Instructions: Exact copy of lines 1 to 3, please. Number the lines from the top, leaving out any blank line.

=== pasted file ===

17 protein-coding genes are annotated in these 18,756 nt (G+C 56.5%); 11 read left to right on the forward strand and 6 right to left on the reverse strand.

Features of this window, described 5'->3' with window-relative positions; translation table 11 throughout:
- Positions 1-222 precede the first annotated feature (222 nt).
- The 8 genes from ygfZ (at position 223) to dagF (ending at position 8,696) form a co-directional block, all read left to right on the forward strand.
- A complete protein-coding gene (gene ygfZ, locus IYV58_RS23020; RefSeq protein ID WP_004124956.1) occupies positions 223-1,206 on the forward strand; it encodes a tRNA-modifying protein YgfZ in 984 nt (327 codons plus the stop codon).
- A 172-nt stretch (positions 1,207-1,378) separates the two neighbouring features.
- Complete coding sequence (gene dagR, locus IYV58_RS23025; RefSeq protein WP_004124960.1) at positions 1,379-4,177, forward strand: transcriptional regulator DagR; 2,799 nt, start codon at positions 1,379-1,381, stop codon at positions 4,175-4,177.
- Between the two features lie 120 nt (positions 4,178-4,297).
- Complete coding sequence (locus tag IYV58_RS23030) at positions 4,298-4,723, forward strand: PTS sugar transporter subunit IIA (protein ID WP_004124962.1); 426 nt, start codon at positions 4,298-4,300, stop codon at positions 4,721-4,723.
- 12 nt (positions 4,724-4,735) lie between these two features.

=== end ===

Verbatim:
17 protein-coding genes are annotated in these 18,756 nt (G+C 56.5%); 11 read left to right on the forward strand and 6 right to left on the reverse strand.

Features of this window, described 5'->3' with window-relative positions; translation table 11 throughout:
- Positions 1-222 precede the first annotated feature (222 nt).